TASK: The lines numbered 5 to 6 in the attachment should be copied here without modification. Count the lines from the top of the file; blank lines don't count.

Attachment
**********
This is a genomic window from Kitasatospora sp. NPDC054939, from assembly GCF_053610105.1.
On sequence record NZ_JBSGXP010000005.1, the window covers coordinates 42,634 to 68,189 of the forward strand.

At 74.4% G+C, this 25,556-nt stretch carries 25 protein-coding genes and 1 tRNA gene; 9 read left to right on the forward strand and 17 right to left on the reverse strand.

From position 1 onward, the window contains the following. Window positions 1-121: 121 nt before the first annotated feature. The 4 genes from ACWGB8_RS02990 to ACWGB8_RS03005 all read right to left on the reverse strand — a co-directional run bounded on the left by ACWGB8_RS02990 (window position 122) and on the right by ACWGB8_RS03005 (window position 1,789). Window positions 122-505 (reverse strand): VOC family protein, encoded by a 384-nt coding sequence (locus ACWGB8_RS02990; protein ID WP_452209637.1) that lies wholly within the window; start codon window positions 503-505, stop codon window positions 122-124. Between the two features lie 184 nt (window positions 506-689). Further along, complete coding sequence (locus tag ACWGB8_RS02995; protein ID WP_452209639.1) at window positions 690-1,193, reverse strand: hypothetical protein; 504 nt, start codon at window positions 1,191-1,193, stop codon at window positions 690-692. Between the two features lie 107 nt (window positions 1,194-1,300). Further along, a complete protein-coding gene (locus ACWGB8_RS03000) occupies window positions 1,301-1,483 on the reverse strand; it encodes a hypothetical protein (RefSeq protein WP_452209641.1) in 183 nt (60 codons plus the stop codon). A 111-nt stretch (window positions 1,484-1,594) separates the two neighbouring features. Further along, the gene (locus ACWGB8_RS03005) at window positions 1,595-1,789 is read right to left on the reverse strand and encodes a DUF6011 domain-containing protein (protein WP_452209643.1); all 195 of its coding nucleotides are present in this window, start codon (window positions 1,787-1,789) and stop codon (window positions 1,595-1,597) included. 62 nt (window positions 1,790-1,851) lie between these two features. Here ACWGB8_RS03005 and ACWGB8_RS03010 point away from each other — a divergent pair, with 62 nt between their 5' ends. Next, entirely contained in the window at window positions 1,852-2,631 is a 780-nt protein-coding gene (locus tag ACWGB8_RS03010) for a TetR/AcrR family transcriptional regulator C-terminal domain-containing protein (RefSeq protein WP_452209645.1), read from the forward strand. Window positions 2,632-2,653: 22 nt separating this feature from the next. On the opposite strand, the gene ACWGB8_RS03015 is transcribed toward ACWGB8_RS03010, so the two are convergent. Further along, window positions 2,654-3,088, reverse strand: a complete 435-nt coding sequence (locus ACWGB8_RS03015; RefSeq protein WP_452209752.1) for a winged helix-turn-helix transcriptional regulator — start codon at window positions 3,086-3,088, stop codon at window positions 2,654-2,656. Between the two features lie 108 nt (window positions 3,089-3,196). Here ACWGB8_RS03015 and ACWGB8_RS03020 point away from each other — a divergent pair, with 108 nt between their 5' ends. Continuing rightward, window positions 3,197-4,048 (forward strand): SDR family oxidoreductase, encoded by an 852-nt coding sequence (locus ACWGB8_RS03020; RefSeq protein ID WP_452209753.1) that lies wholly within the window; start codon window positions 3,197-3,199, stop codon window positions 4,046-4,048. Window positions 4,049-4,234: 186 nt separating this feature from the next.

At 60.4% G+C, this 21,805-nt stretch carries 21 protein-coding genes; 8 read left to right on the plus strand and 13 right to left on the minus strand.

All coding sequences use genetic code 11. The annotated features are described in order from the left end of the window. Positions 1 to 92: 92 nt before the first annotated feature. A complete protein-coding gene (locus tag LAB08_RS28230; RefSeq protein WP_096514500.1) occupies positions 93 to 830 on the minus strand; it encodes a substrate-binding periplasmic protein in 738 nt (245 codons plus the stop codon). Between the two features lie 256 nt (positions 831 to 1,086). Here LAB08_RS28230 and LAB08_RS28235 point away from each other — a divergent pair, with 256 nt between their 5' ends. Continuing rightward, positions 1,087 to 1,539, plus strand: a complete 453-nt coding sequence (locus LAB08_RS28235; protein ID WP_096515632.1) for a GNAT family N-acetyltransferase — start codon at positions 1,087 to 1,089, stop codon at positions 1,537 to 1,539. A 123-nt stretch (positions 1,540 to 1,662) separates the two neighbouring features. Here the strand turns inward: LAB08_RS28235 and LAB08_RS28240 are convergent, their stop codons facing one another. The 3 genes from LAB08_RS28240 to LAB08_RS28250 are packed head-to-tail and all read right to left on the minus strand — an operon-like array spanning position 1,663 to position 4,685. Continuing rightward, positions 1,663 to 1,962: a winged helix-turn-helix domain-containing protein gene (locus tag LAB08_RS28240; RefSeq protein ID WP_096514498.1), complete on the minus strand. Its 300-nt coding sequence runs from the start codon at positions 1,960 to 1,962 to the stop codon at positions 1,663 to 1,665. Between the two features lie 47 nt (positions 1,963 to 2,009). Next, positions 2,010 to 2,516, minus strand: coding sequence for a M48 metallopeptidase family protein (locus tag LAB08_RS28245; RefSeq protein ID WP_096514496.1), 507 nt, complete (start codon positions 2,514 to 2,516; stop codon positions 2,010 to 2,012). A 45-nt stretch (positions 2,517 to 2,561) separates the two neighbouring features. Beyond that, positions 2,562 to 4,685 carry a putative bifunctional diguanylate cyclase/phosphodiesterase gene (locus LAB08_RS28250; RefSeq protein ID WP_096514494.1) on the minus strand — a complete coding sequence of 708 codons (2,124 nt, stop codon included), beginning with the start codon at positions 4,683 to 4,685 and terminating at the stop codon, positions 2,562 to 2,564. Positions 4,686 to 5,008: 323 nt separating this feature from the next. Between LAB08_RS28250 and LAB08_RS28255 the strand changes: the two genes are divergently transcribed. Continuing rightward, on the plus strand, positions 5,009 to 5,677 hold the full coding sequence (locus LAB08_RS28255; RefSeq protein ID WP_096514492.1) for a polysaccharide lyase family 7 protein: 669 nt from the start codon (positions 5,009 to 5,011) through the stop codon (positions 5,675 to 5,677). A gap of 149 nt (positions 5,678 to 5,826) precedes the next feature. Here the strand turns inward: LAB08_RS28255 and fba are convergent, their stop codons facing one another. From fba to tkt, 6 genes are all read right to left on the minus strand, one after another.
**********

At 60.4% G+C, this 21,805-nt stretch carries 21 protein-coding genes; 8 read left to right on the plus strand and 13 right to left on the minus strand.

All coding sequences use genetic code 11. The annotated features are described in order from the left end of the window. Positions 1 to 92: 92 nt before the first annotated feature. A complete protein-coding gene (locus tag LAB08_RS28230; RefSeq protein WP_096514500.1) occupies positions 93 to 830 on the minus strand; it encodes a substrate-binding periplasmic protein in 738 nt (245 codons plus the stop codon). Between the two features lie 256 nt (positions 831 to 1,086). Here LAB08_RS28230 and LAB08_RS28235 point away from each other — a divergent pair, with 256 nt between their 5' ends. Continuing rightward, positions 1,087 to 1,539, plus strand: a complete 453-nt coding sequence (locus LAB08_RS28235; protein ID WP_096515632.1) for a GNAT family N-acetyltransferase — start codon at positions 1,087 to 1,089, stop codon at positions 1,537 to 1,539. A 123-nt stretch (positions 1,540 to 1,662) separates the two neighbouring features. Here the strand turns inward: LAB08_RS28235 and LAB08_RS28240 are convergent, their stop codons facing one another. The 3 genes from LAB08_RS28240 to LAB08_RS28250 are packed head-to-tail and all read right to left on the minus strand — an operon-like array spanning position 1,663 to position 4,685. Continuing rightward, positions 1,663 to 1,962: a winged helix-turn-helix domain-containing protein gene (locus tag LAB08_RS28240; RefSeq protein ID WP_096514498.1), complete on the minus strand. Its 300-nt coding sequence runs from the start codon at positions 1,960 to 1,962 to the stop codon at positions 1,663 to 1,665. Between the two features lie 47 nt (positions 1,963 to 2,009). Next, positions 2,010 to 2,516, minus strand: coding sequence for a M48 metallopeptidase family protein (locus tag LAB08_RS28245; RefSeq protein ID WP_096514496.1), 507 nt, complete (start codon positions 2,514 to 2,516; stop codon positions 2,010 to 2,012). A 45-nt stretch (positions 2,517 to 2,561) separates the two neighbouring features. Beyond that, positions 2,562 to 4,685 carry a putative bifunctional diguanylate cyclase/phosphodiesterase gene (locus LAB08_RS28250; RefSeq protein ID WP_096514494.1) on the minus strand — a complete coding sequence of 708 codons (2,124 nt, stop codon included), beginning with the start codon at positions 4,683 to 4,685 and terminating at the stop codon, positions 2,562 to 2,564. Positions 4,686 to 5,008: 323 nt separating this feature from the next. Between LAB08_RS28250 and LAB08_RS28255 the strand changes: the two genes are divergently transcribed. Continuing rightward, on the plus strand, positions 5,009 to 5,677 hold the full coding sequence (locus LAB08_RS28255; RefSeq protein ID WP_096514492.1) for a polysaccharide lyase family 7 protein: 669 nt from the start codon (positions 5,009 to 5,011) through the stop codon (positions 5,675 to 5,677). A gap of 149 nt (positions 5,678 to 5,826) precedes the next feature. Here the strand turns inward: LAB08_RS28255 and fba are convergent, their stop codons facing one another. From fba to tkt, 6 genes are all read right to left on the minus strand, one after another.